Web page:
You’ve may have heard it said that, “everything happens for a reason.” I usually hear people say that when they have nothing else to say. I know that I’m guilty of having been that person at one time or another in my life. However, now, I know, that there is, indeed, a time for everything, and I am encouraged by this knowledge.

What about the “hope” and “faith” that appears to fail?

My best friend died, of cancer, in 2011. He didn’t have cancer when we first started meeting, journaling, praying and sharing life together. I will call him, “Joe.”

Joe and I had been going to the same church for several years. We church chatted often, but church chat is merely another means of small talk that goes nowhere, if we’re being honest. Joe married later in his life, he was forty-five, and needed counseling. Our pastor put us together.

After several months of meeting, I noticed that Joe had a bad cough. It was nothing to worry about, he assured me, he had been given antibiotics for it and had just finished the 10 day cycle.  I explained how antibiotics were supposed to work and suggested he go back to his doctor.

Joe called me first. The doctor told him that he had cancer. A non tobacco form of cancer in his lungs. It wasn’t a big deal for us. His wife, Nancy, didn’t take it quite so easily. She blamed him for the cancer. We started meeting more often, my wife, Joe, Nancy and I. A lot of healing took place in their marriage. It became stronger than it had previously been. All of us grew stronger as the cancer spread throughout Joe’s body.

Joe was a paragon of strength. In spite of the chemotherapy, the presence of cancer in his brain and his body, which was trying to fail him. He walked upright and bold. My dear friend, a true Man of God. In spite of the spread of the cancer, he and I never saw him as getting worse. We still met as we did before. He went to his first Men’s Retreat. He was getting better. He was healed and we knew it. We rejoiced and thanked God for his healing.

We were living like we had before the cancer, Joe and me. We even missed our first meeting in January of 2011, the new year. We usually would call and confirm, every week. We were like that, he and I. I thought nothing of it. He and Nancy probably went away to visit their new home up in Northern California for the weekend. It was a Tuesday, when I got the call. I thought it was Joe, and I was excited to hear about his New Year’s.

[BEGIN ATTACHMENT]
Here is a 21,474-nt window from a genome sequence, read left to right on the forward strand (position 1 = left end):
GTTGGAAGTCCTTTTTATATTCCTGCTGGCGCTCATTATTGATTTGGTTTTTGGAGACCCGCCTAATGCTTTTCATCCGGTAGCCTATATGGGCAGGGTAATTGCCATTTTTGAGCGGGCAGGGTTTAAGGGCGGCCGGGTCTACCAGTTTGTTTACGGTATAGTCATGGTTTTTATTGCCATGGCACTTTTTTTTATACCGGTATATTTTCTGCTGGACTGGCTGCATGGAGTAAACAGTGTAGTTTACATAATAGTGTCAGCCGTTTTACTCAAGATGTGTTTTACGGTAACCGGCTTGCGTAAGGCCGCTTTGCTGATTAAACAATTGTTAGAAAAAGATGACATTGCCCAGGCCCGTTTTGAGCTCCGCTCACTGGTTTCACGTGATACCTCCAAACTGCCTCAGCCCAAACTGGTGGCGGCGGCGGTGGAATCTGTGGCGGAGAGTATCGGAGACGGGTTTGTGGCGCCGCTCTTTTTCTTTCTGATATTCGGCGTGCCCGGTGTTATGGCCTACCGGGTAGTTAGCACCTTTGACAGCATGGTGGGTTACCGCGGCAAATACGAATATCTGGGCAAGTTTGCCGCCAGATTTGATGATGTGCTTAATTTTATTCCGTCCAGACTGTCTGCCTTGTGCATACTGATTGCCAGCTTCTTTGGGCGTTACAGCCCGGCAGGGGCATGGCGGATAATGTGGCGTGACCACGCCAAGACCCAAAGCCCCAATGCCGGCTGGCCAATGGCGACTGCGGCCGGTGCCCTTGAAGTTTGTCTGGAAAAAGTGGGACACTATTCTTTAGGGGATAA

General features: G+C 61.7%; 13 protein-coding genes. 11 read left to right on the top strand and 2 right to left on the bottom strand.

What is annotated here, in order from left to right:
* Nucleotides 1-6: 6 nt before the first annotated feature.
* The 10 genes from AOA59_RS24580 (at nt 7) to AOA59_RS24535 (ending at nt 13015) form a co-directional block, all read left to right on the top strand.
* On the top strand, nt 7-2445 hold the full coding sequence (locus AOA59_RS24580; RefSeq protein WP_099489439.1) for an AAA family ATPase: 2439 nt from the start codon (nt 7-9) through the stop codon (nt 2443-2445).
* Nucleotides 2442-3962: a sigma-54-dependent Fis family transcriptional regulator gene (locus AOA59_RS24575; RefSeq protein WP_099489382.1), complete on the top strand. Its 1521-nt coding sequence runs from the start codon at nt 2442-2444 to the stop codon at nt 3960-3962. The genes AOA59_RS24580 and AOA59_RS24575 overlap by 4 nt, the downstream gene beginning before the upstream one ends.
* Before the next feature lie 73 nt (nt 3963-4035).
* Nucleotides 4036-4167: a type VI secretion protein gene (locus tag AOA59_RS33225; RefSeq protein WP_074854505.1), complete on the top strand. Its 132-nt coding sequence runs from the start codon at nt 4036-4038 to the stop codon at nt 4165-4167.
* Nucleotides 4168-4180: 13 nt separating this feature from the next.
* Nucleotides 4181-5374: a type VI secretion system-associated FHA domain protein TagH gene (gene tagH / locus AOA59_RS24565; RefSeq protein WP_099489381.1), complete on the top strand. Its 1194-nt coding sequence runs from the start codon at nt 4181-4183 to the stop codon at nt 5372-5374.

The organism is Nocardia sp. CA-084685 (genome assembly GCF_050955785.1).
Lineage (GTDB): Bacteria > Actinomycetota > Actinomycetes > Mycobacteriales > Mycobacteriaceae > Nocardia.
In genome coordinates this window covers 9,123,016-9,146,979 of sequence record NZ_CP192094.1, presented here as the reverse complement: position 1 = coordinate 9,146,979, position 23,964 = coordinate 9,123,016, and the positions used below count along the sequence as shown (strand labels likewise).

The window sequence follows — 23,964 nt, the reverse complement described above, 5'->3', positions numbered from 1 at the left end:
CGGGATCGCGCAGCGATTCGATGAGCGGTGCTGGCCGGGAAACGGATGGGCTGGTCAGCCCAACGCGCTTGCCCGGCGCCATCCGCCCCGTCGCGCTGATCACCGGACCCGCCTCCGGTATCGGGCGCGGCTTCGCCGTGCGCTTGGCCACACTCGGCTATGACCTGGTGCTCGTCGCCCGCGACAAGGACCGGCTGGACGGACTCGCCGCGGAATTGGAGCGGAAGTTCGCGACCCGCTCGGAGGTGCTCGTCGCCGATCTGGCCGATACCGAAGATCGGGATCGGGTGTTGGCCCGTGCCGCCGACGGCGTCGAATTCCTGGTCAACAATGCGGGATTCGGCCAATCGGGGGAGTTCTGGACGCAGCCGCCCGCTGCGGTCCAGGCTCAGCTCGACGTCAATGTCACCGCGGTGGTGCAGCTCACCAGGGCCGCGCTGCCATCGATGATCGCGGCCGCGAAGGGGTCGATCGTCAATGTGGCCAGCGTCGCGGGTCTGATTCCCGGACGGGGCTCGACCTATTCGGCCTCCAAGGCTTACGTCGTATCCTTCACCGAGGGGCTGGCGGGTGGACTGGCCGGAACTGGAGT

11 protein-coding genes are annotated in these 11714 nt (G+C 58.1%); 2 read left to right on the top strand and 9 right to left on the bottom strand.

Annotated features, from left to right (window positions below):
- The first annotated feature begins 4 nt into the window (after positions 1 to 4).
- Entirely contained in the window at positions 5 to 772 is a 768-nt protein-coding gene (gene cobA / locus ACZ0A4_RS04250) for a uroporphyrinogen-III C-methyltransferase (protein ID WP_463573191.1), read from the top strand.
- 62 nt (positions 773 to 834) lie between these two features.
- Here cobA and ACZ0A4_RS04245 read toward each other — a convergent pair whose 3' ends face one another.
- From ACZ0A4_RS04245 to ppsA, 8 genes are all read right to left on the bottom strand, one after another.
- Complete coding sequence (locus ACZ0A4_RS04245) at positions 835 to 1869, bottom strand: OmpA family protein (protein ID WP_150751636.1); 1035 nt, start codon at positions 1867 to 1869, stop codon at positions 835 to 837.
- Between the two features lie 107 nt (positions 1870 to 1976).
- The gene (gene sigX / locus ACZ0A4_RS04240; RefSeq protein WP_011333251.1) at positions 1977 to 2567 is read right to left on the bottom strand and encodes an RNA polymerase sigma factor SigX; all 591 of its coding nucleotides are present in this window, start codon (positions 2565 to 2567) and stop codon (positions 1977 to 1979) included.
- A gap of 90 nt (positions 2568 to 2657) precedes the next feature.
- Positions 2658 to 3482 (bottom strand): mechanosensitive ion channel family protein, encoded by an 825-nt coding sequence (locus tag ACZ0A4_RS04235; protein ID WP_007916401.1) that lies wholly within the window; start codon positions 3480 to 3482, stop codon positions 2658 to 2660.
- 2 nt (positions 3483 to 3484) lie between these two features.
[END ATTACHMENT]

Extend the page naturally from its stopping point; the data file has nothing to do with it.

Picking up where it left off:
I was surprised, when I answered the phone, walking into the house, to hear my pastor’s voice. I expected to hear about the next day’s evening meeting, anything. Anything but, “I’m sorry Jason, Joe passed away this weekend.” That was when I first encountered the strength of my faith, as I almost collapsed onto the floor, catching myself on the love seat nearby, as my wife gasped, crying out, “are you okay?”

I told my pastor, that was impossible. God had healed Joe. He couldn’t be dead. And besides, after he had spent one night in the hospital, without telling me, I made him promise to call me if he had to go back to the hospital. That was months ago. He couldn’t be dead.

He was though, and he has been for the last eight years. I knew my faith that day. The strength of believing the impossible. The knowledge of hope and faith failing. No one understood my pain. My selfish pain. I held it close and tried to explain, but no one heard. I was assured that Joe was healed, and I had no doubt that he was healed. It was all about me.

Somehow, I didn’t have enough faith, because Joe died. I didn’t blame God. I blamed myself. As I continued in ministry, I pushed all that pain down, so far down. All of that grief. I was a Christian. I couldn’t be that way. God’s timing.

The church had seminars, meetings and visitations from other pastors. I attended meetings elsewhere. Apparently, leadership is hard. We experience so much pain, so much grief, that we bottle it up and one day, it breaks us, if we don’t let it out. I was fine. I was a rock.

Another friend died, others moved away, life went on. My youngest went on to college and my wife left with him. I was a rock until, one day, I shattered. I walked away from the church. I had no faith in people. People were hypocrites. Faith and hope, they fail. Why did we pray for people to be healed? They just died. Little Daisy, not even six, she died too. If Heaven was better, then why not pray for people to just die? Faith and hope, they failed me.

I couldn’t trust people anymore, but I stayed reading my Bible, praying and believing. Quite paradoxical, I think. Except that it was my faith, my hope that failed. It was me. Not God.

I got very sick in 2016 and despite being in pain all the time; I moved to Sacramento in 2018; where I believed that God was calling me. To be healed. To serve. To live. I was healed, and God explained to me, even though He didn’t have to, why Joe died so many years ago. If you’ve not been bored to tears by now, I’ll tell you, in the next part, why Joe died and how God’s timing is perfect.